Imaging of Ambiguous Genitalia: Classification and Diagnostic Approach1 CME FEATURE
See accompanying test at http:// www.rsna.org /education /rg_cme.html
Govind B. Chavhan, MD, DNB • Dimitri A. Parra, MD • Kamaldine Oudjhane, MD • Stephen F. Miller, MD • Paul S. Babyn, MD • Joao L. Pippi Salle, MD Disorders of sex development (DSDs) are congenital conditions in which the development of chromosomal, gonadal, or anatomic sex is atypical. DSDs can be classified broadly into four categories on the basis of gonadal histologic features: female pseudohermaphroditism (46,XX with two ovaries); male pseudohermaphroditism (46,XY with two testes); true hermaphroditism (ovotesticular DSD) (both ovarian and testicular tissues); and gonadal dysgenesis, either mixed (a testis and a streak gonad) or pure (bilateral streak gonads). Imaging plays an important role in demonstrating the anatomy and associated anomalies. Ultrasonography is the primary modality for demonstrating internal organs; genitography is used to assess the urethra, vagina, and any fistulas or complex tracts; and magnetic resonance imaging is used as an adjunct modality to assess for internal gonads and genitalia. Early and appropriate gender assignment is necessary for healthy physical and psychologic development of children with ambiguous genitalia. Gender assignment can be facilitated with a team approach that involves a pediatric endocrinologist, geneticist, urologist, psychiatrist, social worker, neonatologist, nurse, and radiologist, allowing timely diagnosis and proper management. ©
LEARNING OBJECTIVES FOR TEST 3
After reading this article and taking the test, the reader will be able to: ■ List
broad categories of disorders of sex development that cause ambiguous genitalia. the clinical and imaging features of various conditions that cause ambiguous genitalia. a diagnostic approach for the evaluation of children with ambiguous genitalia and appropriate gender assignment.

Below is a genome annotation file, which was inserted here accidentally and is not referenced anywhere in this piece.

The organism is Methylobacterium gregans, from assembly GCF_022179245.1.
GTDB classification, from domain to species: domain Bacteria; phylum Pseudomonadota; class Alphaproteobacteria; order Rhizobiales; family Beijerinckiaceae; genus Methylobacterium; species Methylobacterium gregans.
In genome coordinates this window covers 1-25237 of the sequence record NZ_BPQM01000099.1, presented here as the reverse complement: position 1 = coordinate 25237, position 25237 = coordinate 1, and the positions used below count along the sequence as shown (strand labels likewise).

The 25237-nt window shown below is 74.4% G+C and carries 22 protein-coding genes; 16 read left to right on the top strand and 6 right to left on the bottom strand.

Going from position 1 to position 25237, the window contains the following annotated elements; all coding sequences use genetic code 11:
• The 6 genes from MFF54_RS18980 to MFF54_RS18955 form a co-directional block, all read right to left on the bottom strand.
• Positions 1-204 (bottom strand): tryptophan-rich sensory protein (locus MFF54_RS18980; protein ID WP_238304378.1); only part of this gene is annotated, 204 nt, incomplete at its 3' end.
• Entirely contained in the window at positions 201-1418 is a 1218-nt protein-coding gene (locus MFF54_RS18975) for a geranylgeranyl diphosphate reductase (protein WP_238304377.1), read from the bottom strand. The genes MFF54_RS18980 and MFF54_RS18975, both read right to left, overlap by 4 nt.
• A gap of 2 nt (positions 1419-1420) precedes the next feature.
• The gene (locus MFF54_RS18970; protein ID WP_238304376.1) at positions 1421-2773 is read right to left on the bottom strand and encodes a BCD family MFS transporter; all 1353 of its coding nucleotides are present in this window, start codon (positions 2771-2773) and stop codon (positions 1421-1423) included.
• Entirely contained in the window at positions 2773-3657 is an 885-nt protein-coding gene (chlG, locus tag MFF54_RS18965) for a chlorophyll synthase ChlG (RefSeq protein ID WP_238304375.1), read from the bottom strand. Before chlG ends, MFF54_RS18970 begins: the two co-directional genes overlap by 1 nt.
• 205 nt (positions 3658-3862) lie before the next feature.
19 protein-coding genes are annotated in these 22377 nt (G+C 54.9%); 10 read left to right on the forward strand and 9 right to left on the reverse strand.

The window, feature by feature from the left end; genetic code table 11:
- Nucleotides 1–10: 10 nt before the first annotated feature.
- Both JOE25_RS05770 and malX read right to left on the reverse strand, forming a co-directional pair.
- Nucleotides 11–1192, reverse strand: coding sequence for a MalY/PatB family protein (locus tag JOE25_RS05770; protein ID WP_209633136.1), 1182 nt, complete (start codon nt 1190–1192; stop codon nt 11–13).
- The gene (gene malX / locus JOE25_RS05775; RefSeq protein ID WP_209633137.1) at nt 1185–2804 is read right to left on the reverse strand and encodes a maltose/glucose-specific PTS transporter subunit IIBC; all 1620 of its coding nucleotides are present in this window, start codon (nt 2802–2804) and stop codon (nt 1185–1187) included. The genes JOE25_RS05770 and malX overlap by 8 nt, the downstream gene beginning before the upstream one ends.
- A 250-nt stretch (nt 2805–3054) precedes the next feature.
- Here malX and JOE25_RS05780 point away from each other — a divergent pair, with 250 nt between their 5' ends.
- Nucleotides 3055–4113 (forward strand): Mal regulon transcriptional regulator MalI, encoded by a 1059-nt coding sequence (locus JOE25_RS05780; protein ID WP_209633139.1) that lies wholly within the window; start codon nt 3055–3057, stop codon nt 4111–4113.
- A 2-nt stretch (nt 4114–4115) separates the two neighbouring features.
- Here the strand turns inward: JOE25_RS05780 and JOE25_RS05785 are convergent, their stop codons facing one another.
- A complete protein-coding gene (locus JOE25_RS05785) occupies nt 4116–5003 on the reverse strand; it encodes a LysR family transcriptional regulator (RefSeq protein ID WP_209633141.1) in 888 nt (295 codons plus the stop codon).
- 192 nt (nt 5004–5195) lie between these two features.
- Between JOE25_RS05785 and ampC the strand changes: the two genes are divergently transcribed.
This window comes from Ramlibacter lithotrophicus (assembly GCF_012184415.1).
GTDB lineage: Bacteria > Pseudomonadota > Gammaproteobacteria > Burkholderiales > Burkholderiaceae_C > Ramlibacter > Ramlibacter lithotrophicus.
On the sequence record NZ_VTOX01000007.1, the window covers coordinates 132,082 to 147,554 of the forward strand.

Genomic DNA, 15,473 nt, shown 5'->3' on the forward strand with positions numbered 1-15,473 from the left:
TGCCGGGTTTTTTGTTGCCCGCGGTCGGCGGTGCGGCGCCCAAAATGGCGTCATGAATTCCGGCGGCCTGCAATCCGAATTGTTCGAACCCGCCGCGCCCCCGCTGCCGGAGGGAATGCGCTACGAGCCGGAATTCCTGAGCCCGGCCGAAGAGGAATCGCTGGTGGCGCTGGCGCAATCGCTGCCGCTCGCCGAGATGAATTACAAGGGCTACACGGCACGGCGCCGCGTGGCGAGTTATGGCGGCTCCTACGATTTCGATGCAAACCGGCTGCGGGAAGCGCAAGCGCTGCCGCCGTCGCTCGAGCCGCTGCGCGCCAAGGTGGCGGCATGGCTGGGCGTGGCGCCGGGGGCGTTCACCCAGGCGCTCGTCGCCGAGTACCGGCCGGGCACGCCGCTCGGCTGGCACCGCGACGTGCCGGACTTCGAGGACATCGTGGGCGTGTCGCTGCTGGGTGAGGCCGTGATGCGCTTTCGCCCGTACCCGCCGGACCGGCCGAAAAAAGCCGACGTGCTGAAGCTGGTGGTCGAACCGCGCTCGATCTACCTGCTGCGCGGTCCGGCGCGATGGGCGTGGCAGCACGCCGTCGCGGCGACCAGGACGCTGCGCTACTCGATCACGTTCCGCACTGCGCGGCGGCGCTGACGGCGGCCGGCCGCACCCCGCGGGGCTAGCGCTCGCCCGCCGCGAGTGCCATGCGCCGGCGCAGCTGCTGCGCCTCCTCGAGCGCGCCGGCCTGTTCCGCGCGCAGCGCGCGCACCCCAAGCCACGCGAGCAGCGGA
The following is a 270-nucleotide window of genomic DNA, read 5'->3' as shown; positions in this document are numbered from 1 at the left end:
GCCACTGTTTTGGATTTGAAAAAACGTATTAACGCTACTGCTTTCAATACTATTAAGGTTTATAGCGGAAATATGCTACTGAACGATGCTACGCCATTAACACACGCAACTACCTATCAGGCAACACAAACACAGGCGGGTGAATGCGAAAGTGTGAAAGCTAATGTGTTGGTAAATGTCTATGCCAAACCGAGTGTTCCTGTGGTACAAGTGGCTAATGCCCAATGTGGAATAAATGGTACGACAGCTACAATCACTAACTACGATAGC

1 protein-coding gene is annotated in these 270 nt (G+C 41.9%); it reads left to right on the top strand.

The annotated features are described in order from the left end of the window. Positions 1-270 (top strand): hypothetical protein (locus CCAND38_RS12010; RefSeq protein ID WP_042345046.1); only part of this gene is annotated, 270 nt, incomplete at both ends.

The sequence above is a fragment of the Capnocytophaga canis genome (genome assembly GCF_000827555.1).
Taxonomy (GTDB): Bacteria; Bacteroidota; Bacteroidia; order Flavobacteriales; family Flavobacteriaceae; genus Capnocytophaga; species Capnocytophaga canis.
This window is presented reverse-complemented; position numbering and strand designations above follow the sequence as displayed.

RSNA, 2008 • radiographics.rsnajnls.org
TEACHING POINTS See last page
Abbreviations: CAH = congenital adrenal hyperplasia, CAI = complete androgen insensitivity, DSD = disorder of sex development, MGD = mixed gonadal dysgenesis, MIS = müllerian inhibiting substance, PGD = pure gonadal dysgenesis RadioGraphics 2008; 28:1891–1904 • Published online 10.1148/rg.287085034 • Content Codes: 1 From the Departments of Diagnostic Imaging (G.B.C., D.A.P., K.O., S.F.M., P.S.B.) and Pediatric Urology (J.L.P.S.), Hospital for Sick Children and University of Toronto, 555 University Ave, Toronto, ON, Canada M5G 1X8. Recipient of a Certificate of Merit award for an education exhibit at the 2007 RSNA Annual Meeting. Received February 21, 2008; revision requested April 4 and received May 28; accepted June 3. All authors have no financial relationships to disclose. Address correspondence to G.B.C. (e-mail: firstname.lastname@example.org).
RG ■ Volume 28 • Number 7
Figure 1. Chart illustrates normal reproductive system development. MIS = müllerian inhibiting substance, TDF = testis determining factor.
The birth of a baby with ambiguous genitalia can cause great apprehension for the family as well as for healthcare providers. Timely and appropriate gender assignment is necessary for healthy physical and psychologic development of the child with ambiguous genitalia. Work-up of these patients is best accomplished with a coordinated medical team that includes a pediatric endocrinologist, geneticist, urologist, and radiologist to ensure timely diagnosis and proper management. Imaging plays an important role in accurately demonstrating the anatomy and possible effects on other organs...